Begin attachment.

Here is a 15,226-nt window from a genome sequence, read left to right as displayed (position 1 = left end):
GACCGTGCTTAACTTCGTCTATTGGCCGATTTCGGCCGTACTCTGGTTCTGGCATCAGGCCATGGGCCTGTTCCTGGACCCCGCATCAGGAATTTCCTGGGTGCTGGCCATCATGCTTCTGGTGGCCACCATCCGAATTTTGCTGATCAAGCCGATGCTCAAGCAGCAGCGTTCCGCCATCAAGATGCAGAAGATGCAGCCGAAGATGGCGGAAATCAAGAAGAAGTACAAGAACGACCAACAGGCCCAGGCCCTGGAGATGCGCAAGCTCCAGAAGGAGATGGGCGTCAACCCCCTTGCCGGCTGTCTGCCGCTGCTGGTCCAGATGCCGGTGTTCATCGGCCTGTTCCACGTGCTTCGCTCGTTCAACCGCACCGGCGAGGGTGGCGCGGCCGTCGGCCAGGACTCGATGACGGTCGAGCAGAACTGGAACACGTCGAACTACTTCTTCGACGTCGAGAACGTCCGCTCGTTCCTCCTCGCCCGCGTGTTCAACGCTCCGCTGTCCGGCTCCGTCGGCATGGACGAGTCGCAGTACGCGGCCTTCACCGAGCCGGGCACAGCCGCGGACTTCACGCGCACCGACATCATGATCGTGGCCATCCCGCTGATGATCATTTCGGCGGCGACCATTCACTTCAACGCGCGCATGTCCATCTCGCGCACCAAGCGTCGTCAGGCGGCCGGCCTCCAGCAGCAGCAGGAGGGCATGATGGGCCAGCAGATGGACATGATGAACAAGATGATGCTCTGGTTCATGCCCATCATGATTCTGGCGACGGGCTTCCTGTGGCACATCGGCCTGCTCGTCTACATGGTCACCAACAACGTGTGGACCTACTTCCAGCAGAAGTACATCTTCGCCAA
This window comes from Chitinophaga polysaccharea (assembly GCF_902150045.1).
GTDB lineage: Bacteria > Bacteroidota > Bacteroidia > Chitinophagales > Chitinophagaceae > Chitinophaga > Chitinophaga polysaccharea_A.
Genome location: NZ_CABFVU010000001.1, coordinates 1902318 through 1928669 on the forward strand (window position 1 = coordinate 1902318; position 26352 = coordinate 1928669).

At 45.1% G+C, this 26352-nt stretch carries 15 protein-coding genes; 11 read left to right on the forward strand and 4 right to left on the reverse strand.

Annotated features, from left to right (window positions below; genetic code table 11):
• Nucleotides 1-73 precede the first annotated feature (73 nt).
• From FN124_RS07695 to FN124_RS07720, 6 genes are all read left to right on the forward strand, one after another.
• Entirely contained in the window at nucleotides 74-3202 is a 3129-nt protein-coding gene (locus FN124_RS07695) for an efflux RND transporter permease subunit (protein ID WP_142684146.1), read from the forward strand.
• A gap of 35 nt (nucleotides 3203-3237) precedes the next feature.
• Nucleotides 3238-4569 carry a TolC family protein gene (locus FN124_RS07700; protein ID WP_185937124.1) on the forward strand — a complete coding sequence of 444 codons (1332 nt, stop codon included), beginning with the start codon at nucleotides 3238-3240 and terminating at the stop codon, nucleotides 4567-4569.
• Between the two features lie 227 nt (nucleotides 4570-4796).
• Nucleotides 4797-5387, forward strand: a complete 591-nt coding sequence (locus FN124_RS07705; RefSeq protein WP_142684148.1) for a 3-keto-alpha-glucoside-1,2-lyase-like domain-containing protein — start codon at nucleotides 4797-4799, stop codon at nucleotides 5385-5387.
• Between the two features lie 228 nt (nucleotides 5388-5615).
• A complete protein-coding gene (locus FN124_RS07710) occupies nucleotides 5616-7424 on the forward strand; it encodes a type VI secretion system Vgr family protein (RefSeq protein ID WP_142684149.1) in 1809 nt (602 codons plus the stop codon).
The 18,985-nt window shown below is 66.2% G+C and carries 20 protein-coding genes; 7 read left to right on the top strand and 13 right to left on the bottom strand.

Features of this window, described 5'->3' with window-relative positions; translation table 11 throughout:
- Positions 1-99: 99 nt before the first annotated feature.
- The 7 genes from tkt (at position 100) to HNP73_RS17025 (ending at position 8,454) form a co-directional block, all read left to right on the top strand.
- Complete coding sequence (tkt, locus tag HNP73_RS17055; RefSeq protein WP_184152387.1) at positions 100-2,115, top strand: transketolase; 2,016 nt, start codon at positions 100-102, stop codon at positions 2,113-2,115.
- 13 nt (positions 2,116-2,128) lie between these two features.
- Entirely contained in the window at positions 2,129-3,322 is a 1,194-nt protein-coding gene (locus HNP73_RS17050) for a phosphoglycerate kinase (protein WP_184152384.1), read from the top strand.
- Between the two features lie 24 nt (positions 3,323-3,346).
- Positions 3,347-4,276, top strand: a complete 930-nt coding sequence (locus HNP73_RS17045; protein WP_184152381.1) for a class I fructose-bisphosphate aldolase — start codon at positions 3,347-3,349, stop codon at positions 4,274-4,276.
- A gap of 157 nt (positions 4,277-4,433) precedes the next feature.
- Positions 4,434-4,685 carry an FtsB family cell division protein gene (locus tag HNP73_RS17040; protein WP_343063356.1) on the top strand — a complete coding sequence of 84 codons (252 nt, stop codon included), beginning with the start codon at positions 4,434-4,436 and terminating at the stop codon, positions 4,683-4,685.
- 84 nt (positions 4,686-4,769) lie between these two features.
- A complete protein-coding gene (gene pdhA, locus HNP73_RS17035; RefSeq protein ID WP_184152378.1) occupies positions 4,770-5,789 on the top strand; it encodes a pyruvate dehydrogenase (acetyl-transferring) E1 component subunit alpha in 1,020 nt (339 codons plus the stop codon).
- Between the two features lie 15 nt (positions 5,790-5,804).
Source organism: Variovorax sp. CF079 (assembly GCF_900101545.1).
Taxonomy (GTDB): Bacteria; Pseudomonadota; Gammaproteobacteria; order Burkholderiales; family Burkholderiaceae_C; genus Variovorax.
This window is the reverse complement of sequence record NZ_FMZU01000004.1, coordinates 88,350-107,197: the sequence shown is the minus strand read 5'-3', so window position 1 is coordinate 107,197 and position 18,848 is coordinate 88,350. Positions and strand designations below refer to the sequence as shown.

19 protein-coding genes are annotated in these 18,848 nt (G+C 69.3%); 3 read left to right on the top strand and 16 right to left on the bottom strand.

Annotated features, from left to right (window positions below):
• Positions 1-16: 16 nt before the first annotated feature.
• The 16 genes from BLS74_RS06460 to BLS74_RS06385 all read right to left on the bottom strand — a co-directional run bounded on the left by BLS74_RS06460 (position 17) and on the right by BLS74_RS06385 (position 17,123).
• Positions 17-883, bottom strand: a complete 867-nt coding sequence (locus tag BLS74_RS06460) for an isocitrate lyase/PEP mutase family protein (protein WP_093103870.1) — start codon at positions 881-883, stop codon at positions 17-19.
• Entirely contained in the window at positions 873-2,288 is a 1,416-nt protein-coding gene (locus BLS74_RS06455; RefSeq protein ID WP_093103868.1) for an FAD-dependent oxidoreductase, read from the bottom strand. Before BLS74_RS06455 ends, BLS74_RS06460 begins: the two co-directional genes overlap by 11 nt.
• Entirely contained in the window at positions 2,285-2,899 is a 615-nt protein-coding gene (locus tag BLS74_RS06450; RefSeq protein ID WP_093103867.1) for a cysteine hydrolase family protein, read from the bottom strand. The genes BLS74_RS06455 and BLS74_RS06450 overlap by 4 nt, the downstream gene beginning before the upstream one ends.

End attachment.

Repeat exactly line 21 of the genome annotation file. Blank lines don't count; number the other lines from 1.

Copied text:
- Complete coding sequence (tkt, locus tag HNP73_RS17055; RefSeq protein WP_184152387.1) at positions 100-2,115, top strand: transketolase; 2,016 nt, start codon at positions 100-102, stop codon at positions 2,113-2,115.